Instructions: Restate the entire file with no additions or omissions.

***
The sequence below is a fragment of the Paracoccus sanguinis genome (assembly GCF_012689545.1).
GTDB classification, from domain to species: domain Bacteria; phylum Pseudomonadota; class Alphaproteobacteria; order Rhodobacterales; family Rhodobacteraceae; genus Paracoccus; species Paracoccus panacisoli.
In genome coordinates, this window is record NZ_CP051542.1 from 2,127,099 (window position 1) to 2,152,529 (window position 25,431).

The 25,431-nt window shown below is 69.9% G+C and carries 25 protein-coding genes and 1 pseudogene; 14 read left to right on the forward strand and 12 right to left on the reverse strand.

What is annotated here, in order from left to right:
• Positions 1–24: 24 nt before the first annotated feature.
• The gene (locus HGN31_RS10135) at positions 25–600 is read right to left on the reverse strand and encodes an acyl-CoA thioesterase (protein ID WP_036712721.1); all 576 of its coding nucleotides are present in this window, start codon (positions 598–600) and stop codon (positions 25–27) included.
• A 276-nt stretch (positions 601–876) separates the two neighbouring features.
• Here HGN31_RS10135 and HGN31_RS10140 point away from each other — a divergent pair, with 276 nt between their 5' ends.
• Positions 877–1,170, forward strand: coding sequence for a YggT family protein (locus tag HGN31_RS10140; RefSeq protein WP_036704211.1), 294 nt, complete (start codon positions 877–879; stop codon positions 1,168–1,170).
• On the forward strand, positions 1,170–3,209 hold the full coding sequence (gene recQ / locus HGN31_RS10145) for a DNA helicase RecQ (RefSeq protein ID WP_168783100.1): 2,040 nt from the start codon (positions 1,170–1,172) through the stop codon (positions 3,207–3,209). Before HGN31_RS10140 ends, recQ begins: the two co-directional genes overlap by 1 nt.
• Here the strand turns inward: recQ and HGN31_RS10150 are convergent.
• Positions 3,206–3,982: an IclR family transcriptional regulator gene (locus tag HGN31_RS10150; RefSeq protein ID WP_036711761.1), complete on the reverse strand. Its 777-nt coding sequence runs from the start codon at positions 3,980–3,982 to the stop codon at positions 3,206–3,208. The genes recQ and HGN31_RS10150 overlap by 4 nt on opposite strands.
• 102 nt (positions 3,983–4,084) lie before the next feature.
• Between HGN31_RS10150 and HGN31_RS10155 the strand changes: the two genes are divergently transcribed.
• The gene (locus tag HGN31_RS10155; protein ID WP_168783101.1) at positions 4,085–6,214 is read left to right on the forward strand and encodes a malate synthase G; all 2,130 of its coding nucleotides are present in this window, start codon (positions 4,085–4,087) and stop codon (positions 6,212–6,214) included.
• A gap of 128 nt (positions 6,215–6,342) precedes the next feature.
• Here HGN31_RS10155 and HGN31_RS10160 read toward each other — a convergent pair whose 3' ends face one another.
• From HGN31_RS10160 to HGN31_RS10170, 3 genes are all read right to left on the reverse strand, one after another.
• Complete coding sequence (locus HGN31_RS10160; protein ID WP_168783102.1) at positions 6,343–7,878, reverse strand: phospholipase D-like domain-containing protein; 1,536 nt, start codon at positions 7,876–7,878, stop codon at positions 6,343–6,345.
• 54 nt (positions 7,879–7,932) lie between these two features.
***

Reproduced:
The sequence below is a fragment of the Paracoccus sanguinis genome (assembly GCF_012689545.1).
GTDB classification, from domain to species: domain Bacteria; phylum Pseudomonadota; class Alphaproteobacteria; order Rhodobacterales; family Rhodobacteraceae; genus Paracoccus; species Paracoccus panacisoli.
In genome coordinates, this window is record NZ_CP051542.1 from 2,127,099 (window position 1) to 2,152,529 (window position 25,431).

The 25,431-nt window shown below is 69.9% G+C and carries 25 protein-coding genes and 1 pseudogene; 14 read left to right on the forward strand and 12 right to left on the reverse strand.

What is annotated here, in order from left to right:
• Positions 1–24: 24 nt before the first annotated feature.
• The gene (locus HGN31_RS10135) at positions 25–600 is read right to left on the reverse strand and encodes an acyl-CoA thioesterase (protein ID WP_036712721.1); all 576 of its coding nucleotides are present in this window, start codon (positions 598–600) and stop codon (positions 25–27) included.
• A 276-nt stretch (positions 601–876) separates the two neighbouring features.
• Here HGN31_RS10135 and HGN31_RS10140 point away from each other — a divergent pair, with 276 nt between their 5' ends.
• Positions 877–1,170, forward strand: coding sequence for a YggT family protein (locus tag HGN31_RS10140; RefSeq protein WP_036704211.1), 294 nt, complete (start codon positions 877–879; stop codon positions 1,168–1,170).
• On the forward strand, positions 1,170–3,209 hold the full coding sequence (gene recQ / locus HGN31_RS10145) for a DNA helicase RecQ (RefSeq protein ID WP_168783100.1): 2,040 nt from the start codon (positions 1,170–1,172) through the stop codon (positions 3,207–3,209). Before HGN31_RS10140 ends, recQ begins: the two co-directional genes overlap by 1 nt.
• Here the strand turns inward: recQ and HGN31_RS10150 are convergent.
• Positions 3,206–3,982: an IclR family transcriptional regulator gene (locus tag HGN31_RS10150; RefSeq protein ID WP_036711761.1), complete on the reverse strand. Its 777-nt coding sequence runs from the start codon at positions 3,980–3,982 to the stop codon at positions 3,206–3,208. The genes recQ and HGN31_RS10150 overlap by 4 nt on opposite strands.
• 102 nt (positions 3,983–4,084) lie before the next feature.
• Between HGN31_RS10150 and HGN31_RS10155 the strand changes: the two genes are divergently transcribed.
• The gene (locus tag HGN31_RS10155; protein ID WP_168783101.1) at positions 4,085–6,214 is read left to right on the forward strand and encodes a malate synthase G; all 2,130 of its coding nucleotides are present in this window, start codon (positions 4,085–4,087) and stop codon (positions 6,212–6,214) included.
• A gap of 128 nt (positions 6,215–6,342) precedes the next feature.
• Here HGN31_RS10155 and HGN31_RS10160 read toward each other — a convergent pair whose 3' ends face one another.
• From HGN31_RS10160 to HGN31_RS10170, 3 genes are all read right to left on the reverse strand, one after another.
• Complete coding sequence (locus HGN31_RS10160; protein ID WP_168783102.1) at positions 6,343–7,878, reverse strand: phospholipase D-like domain-containing protein; 1,536 nt, start codon at positions 7,876–7,878, stop codon at positions 6,343–6,345.
• 54 nt (positions 7,879–7,932) lie between these two features.